While stating that âit seems evident to everybody in this room that you must respect childrenâs rights,â Susanne Stormer also highlighted the business case for diabetes prevention: âThis is not just about promoting what we should not do. This is a business opportunity. So if you have so many people who are under-treated [for diabetes], under-diagnosed, who do not have access to treatment; then there is also a business proposition, a business opportunity to go with that.â Susanneâs remarks illustrate how focusing on the needs of those at the âbottom of the pyramidâ can challenge businesses to realize inclusive markets; and develop innovative and affordable solutions for children and families in low income households.
Marketing and advertising to children was another key point of discussion; for example using children as pressure points with parents. How can business communicate responsibly with children and young people as consumers? Suggested initiatives focused on minimum age restrictions for advertising, or limiting the use of childrenâs cartoon characters.
The debate explored other business actions in the marketplaceâfor example, how businesses can consider respecting and supporting childrenâs rights in the development of their core products. Within the food and beverage industry, considerations include changing the portfolio of products to increase nutritious options for children. Cecila Rena of Arcor, an Argentinian confectioners and food company noted, âWe are working in promoting healthy lifestyles, healthy habits on the one hand; and on the other hand, we are also working in improving the nutritional profile of our products.â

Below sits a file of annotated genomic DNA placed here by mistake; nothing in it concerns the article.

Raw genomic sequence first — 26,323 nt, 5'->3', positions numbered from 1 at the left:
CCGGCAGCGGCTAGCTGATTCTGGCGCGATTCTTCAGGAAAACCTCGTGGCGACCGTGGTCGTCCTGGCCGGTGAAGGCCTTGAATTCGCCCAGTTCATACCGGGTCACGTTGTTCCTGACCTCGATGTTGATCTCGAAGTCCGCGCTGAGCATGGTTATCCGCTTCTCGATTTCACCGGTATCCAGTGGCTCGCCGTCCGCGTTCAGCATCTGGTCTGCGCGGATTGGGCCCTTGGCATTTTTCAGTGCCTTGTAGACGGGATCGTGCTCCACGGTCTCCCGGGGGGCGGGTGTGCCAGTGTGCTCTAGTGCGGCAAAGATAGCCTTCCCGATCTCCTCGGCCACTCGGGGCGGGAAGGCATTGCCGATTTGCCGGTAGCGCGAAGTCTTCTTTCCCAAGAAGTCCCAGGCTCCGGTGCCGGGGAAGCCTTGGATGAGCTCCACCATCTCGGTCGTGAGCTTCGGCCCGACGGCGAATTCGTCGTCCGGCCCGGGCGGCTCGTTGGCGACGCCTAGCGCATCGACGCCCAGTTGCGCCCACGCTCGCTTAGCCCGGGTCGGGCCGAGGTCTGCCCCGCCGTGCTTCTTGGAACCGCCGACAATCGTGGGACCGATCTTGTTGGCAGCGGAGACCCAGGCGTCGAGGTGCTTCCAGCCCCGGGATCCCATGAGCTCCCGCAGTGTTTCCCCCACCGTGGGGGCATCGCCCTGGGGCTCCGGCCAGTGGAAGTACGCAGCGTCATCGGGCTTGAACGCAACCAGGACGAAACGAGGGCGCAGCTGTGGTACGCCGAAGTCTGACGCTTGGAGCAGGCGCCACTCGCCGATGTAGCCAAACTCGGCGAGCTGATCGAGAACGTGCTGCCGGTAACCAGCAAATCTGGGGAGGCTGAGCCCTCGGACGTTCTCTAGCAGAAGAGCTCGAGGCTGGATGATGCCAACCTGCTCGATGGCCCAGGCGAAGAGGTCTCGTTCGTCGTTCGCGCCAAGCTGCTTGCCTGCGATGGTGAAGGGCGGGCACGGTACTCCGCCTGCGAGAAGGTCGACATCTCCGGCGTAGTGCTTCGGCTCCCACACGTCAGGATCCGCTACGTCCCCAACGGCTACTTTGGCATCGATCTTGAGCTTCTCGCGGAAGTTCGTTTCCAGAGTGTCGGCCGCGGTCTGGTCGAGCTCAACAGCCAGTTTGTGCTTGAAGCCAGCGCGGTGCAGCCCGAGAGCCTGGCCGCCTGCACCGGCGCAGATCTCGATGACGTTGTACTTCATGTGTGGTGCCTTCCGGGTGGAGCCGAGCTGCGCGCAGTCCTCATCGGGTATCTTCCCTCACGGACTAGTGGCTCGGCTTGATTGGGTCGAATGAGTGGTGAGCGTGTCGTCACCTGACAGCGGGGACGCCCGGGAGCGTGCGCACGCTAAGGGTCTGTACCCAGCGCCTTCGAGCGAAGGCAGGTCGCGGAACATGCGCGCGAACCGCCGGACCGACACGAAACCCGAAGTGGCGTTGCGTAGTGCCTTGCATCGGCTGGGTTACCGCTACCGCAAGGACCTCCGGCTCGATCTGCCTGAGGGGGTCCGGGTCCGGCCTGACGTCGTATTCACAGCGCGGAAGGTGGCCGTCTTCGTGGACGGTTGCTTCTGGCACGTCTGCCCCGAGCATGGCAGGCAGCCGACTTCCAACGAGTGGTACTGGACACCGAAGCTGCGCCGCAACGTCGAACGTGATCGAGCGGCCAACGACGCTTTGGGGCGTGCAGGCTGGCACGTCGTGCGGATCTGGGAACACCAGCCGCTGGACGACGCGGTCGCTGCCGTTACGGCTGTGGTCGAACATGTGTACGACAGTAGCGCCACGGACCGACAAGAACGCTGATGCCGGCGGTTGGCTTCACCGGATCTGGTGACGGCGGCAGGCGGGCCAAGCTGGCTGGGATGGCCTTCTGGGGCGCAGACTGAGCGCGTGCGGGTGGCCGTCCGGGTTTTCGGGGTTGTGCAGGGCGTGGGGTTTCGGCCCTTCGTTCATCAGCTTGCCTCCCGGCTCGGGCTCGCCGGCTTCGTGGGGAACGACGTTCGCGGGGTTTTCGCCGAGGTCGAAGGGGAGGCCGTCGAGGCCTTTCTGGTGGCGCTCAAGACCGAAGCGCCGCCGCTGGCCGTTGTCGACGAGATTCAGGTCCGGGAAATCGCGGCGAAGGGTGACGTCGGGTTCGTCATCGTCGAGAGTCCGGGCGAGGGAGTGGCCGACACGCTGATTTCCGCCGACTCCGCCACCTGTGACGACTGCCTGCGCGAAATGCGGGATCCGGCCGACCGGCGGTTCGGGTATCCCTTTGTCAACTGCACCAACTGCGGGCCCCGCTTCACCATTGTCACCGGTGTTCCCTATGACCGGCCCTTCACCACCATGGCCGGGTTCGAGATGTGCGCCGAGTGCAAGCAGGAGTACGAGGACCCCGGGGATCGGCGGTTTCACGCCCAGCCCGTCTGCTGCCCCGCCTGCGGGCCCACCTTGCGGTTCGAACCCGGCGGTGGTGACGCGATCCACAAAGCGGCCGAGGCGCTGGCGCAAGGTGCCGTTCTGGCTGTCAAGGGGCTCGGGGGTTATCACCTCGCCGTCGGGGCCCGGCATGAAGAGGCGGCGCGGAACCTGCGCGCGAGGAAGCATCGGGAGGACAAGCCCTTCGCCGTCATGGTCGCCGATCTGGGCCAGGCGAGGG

By developing financial products for children, the banking sector can help ensure that the economic rights of children and youth are respected, and support education and financial literacy. Such actions can also improve their business by strengthening, and establishing long-term relationships with their customers. Businesses can also work with peers, government and civil society to promote and advocate for childrenâs rights.
The session concluded with a discussion of how companies can prioritize childrenâs rights in the face of a number of sustainability challenges and difficult economic circumstances. Greg Priest of IKEA Â responded: âWe are all facing a myriad of things, but need to understand that all of them are inter-related. Water, energy, climate change, childrenâs rightsâŚI think they [the Childrenâs Principles] do a fantastic job of helping us to look at all the challenges we are going to face; and incorporating children and childrenâs rights into the solutions of those.â
In addition to the Childrenâs Principles session, the Forum overall delivered a comprehensive child rights lens to corporate sustainability, as children were recognized as key stakeholders of business in all key pillars of the outcome document:
- Energy and Climate: Encourage participation of marginalized groups such as children in designing and promoting climate change and energy initiatives;
- Water and Ecosystems: Recognizing that water is also a gender issue, empower girls and mobilize their participation to increase the impact of water initiatives, and improve access to water and sanitation to children.
- Agriculture and Food: Given the impact of malnutrition on a childâs development, special attention is needed for the nutrition of children. As women and children are disproportionately among the worldâs hungry, a child rights lens is critical in agriculture and nutrition, including the participation of children where appropriate.
- Social Development: Consider not only the human rights impacts of business on children, but also create positive social impacts for children. Develop child-friendly products and services, increase social investment and philanthropy for childrenâs initiatives, and encourage businesses to embrace the Childrenâs Rights and Business Principles.
The events during Rio+20 brought sharp focus to childrenâs rights at a major global conference of business and sustainability leadersâand for the first time, in a comprehensive and integrated manner. The challenge will be to continue raising awareness, promoting implementation, and delivering real and tangible results for children by business. The journey is only beginning.